Tom Hayden has an op-ed in today’s Newsday calling for 1960’s-style protests at the Republican National Convention:
Protest, even more than property, is a sacred resource of American society. It begins with radical minorities at the margins, eventually marching into the mainstream, where their views become the majority sentiment. Prophetic minorities instigated the American Revolution, ended slavery, achieved the vote for women, made trade unions possible, and saved our rivers from becoming sewers.
Protest by its nature challenges authority. It cannot be managed or commodified without losing its essence.
The first American revolutionaries were “rude and insolent rabble” to John Adams, who nevertheless became president in their wake. Abigail Adams warned her husband in 1776 to remember that “if particular care and attention are not paid to the ladies, we are determined to foment a rebellion.” The former slave Frederick Douglass advised the timid liberals of his time that “those who profess to favor freedom and yet deprecate agitation are men who want crops without plowing up the ground.”
Shall we trade this rich heritage for the convenience of those who want to preserve their Republican authority, like the grass in Central Park, from being impacted by our marching feet? For those who would manage protesters like so many wild beasts in cages? For those who infect our culture with the false claim that in a time of terror we must fear dissent?
Wait a minute, here. Didn’t the Democrats do the same thing in Boston? Why is this suddenly a partisan issue? Surely, both sides–indeed, any organized event–has a natural desire to present its own message without having it overshadowed by uninvited guests? Time, place, and manner restrictions on speech have long been upheld by the courts even when it’s government doing it. Surely, private groups paying to host an event should have even more latitude. Shouldn’t the debate, therefore, be on where to draw the line?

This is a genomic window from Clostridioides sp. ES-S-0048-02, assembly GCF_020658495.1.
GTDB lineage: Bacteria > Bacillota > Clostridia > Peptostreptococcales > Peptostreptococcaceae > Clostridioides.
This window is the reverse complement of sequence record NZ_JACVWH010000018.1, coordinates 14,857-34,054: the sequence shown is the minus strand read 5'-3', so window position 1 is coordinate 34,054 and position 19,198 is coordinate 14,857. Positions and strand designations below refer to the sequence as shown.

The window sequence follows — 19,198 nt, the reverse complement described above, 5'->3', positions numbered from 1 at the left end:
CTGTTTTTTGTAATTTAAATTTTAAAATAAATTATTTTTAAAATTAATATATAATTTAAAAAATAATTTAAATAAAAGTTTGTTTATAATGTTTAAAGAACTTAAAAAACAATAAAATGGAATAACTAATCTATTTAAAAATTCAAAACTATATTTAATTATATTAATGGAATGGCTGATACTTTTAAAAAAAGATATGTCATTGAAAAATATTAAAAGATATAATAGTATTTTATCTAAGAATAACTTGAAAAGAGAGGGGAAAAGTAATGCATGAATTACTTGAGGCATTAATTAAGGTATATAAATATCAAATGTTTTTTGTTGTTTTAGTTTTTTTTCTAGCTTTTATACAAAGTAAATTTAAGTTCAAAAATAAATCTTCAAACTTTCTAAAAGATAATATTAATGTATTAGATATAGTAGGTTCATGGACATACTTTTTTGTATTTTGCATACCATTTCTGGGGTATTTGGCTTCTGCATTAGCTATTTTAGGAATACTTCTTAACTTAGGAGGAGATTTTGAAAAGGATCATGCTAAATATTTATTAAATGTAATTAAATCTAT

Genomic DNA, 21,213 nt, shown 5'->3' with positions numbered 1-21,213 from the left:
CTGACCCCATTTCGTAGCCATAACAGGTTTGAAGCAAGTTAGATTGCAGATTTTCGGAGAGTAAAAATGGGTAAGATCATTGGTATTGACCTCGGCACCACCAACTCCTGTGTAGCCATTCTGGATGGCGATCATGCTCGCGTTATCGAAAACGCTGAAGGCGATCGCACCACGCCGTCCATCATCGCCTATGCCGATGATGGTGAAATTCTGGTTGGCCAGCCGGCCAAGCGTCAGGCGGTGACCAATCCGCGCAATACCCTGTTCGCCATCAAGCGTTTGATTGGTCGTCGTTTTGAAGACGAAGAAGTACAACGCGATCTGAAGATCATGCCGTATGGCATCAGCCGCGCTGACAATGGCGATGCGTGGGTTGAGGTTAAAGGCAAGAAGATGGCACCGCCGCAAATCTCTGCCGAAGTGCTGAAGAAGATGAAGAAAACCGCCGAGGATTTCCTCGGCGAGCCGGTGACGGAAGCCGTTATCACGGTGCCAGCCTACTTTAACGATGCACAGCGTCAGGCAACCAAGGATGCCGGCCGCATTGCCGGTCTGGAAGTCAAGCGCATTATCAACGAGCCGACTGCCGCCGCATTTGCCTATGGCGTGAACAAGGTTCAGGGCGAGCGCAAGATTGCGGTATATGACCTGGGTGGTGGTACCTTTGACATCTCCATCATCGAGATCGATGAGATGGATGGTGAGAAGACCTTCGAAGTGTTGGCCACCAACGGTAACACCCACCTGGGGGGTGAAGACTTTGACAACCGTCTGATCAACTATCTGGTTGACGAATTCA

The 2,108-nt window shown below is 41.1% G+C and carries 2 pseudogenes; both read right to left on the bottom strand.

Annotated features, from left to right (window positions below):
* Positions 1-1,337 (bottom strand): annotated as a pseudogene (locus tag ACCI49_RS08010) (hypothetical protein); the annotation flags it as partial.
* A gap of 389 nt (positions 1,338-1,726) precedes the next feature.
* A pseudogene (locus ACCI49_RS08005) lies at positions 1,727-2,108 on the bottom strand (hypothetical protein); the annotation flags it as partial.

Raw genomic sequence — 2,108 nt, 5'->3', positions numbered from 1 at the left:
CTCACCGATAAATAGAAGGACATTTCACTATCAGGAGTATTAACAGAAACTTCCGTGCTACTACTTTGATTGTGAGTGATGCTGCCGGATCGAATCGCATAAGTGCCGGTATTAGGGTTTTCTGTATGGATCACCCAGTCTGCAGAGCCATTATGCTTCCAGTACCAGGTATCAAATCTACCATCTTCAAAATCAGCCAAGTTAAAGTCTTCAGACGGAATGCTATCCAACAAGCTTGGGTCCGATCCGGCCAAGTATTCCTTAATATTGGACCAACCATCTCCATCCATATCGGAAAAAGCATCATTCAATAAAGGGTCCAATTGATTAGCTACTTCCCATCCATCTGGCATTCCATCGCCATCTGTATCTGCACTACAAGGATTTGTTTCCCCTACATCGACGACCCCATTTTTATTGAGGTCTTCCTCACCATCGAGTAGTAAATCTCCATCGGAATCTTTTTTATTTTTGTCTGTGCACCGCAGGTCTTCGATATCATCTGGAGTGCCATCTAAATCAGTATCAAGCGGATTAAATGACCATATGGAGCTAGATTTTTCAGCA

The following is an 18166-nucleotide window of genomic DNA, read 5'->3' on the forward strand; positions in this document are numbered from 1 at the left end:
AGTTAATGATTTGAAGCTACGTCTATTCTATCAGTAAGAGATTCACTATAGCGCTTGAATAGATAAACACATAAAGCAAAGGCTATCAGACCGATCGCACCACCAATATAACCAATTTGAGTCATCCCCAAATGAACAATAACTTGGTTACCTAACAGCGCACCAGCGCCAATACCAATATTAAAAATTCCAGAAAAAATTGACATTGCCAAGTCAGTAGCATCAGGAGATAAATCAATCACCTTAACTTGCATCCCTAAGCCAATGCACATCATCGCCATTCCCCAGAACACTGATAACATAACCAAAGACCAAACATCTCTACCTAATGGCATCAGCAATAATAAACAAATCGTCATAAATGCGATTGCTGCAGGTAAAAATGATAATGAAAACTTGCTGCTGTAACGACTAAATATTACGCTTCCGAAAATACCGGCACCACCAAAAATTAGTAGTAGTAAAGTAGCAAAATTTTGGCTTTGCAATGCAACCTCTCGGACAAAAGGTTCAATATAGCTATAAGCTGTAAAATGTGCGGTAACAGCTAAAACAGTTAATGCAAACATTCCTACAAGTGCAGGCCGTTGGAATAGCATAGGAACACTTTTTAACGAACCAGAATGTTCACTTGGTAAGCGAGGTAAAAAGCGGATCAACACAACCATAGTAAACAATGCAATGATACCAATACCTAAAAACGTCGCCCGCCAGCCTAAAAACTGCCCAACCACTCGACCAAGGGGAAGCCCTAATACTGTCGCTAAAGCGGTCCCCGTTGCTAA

Dissent must come alive in New York City. Dissent against an unelected government that misled us into an unnecessary war that has cost nearly 1,000 American lives and $200 billion that could have been invested in health care. .
This is simply a nutty position to take. We had an election and, by the rules that have been in place since the early 1800s or so, George W. Bush won the presidency. Furthermore, we had 435 elections for the U.S. House of Representatives (twice!) and have elected 66 or 67 of the 100 U.S. Senators since 2000. Even if one thinks Al Gore should be president now, there is no one that I’m aware of that seriously argues that the Democrats got screwed out of majorities in both Houses of Congress. Given that Congress overwhelmingly voted to authorize Bush to take us to war with Iraq and appropriated the billions to finance it, how is it that an “unelected government” did it?
Dissent against the hysteria that leads New York’s Proudest to throw a hammerlock on Mike Wallace and have the impunity to claim that this 86-year-old man “lunged” at them
Look, I agree that the parking cops overreacted to Wallace. It’s a problem when we give arrest authority to low skilled people and then give them a boring job, no respect, and constant grief from the public in a dysfunctional parking system. But none of that is the Republicans’ fault!
The Bronx Cheer should not be stilled.
Nor the raspberry! Or the middle finger salute!
Certainly New York’s Republican mayor and the police are doing what they can to provoke, anger and divide the groups planning to show that it’s still a free country.
Huh? (And, really, Bloomberg is a Republican in roughly the same sense Zell Miller is a Democrat. Hell, less so, since at least Miller has always called himself a Democrat.)
The editorial doesn’t get any less nutty after that point. Honestly, he brings up a good point. But it’s clearly one that goes beyond party lines and one that needs rational analysis. It’s something I’ve thought about from time-to-time and, frankly, haven’t come any closer to a solution. Theoretically, people have an absolute right to assemble. On the other hand, allowing thousands of people to gather whenever and wherever they feel like it would shut down the economy and ultimately stifle the free expression that it purports to achieve.